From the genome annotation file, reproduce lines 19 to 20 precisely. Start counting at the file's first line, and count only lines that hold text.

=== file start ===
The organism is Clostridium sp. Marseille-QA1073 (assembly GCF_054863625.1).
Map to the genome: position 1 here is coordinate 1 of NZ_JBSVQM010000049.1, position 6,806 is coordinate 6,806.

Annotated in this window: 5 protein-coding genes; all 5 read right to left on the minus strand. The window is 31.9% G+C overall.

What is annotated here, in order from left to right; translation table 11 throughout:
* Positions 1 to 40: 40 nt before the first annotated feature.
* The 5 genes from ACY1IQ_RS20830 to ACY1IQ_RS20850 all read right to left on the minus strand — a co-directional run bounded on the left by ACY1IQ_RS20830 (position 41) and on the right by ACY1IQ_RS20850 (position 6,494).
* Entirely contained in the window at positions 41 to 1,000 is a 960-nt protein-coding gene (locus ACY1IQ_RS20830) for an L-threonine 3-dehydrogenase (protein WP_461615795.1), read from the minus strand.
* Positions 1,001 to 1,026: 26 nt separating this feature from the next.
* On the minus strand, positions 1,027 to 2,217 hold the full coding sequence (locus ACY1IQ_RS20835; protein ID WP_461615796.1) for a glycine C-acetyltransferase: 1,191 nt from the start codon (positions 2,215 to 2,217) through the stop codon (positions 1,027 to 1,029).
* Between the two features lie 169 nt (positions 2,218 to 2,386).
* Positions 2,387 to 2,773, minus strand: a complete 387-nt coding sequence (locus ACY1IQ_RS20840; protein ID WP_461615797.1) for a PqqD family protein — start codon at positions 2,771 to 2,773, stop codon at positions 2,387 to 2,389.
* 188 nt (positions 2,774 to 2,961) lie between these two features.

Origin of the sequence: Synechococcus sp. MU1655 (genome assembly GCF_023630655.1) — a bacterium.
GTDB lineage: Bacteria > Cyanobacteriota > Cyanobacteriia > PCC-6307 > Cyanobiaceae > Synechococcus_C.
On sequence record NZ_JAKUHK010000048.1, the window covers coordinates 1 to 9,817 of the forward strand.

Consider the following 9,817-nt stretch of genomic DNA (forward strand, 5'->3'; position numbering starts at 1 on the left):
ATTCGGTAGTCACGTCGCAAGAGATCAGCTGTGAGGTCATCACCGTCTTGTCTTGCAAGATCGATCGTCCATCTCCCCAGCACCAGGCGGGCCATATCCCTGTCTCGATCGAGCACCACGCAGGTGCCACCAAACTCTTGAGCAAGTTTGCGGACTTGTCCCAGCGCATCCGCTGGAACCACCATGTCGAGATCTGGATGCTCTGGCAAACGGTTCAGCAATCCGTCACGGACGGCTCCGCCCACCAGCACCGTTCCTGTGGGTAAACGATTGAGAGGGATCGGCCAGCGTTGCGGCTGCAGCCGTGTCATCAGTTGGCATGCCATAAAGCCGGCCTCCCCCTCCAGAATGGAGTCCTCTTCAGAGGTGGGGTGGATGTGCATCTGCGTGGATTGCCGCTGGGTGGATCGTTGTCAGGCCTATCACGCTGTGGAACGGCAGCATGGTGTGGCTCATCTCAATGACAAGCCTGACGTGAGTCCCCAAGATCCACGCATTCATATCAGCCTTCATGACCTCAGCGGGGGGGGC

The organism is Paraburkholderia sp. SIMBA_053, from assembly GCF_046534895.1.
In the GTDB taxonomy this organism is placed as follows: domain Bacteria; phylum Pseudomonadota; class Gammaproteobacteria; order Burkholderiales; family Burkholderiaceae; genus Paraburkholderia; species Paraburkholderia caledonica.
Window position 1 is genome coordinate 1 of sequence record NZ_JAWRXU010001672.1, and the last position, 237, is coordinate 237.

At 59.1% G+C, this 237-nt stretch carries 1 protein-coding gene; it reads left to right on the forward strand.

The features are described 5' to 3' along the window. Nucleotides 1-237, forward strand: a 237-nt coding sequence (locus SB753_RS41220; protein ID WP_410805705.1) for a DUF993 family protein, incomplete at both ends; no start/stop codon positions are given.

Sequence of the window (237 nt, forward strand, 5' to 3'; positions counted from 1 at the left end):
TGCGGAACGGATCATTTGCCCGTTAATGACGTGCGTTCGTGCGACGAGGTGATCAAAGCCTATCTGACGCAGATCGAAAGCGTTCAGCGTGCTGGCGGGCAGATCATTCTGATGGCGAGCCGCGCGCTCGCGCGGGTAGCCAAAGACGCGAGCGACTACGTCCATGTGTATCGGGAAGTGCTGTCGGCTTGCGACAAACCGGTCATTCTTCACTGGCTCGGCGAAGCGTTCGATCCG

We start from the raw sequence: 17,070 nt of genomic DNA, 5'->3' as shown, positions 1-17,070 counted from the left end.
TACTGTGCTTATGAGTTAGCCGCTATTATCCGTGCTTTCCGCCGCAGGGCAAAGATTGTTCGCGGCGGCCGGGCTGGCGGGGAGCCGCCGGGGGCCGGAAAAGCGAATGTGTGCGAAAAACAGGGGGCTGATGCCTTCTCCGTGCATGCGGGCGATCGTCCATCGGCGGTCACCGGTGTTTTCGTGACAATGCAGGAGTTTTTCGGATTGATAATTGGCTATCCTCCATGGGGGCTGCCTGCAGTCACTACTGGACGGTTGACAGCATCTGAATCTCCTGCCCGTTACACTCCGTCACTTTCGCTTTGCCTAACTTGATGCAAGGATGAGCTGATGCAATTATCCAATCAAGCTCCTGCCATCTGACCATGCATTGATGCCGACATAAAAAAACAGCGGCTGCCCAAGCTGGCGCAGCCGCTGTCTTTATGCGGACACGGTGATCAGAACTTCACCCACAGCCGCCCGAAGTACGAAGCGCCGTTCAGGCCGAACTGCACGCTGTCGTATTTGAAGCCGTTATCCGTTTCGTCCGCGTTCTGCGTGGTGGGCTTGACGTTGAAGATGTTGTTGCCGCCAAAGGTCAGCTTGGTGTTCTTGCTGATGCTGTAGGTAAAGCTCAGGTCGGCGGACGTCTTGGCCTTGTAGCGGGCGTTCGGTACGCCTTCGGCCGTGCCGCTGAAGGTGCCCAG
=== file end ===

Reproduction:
In the GTDB taxonomy this organism is placed as follows: domain Bacteria; phylum Pseudomonadota; class Gammaproteobacteria; order Burkholderiales; family Burkholderiaceae; genus Paraburkholderia; species Paraburkholderia caledonica.
Window position 1 is genome coordinate 1 of sequence record NZ_JAWRXU010001672.1, and the last position, 237, is coordinate 237.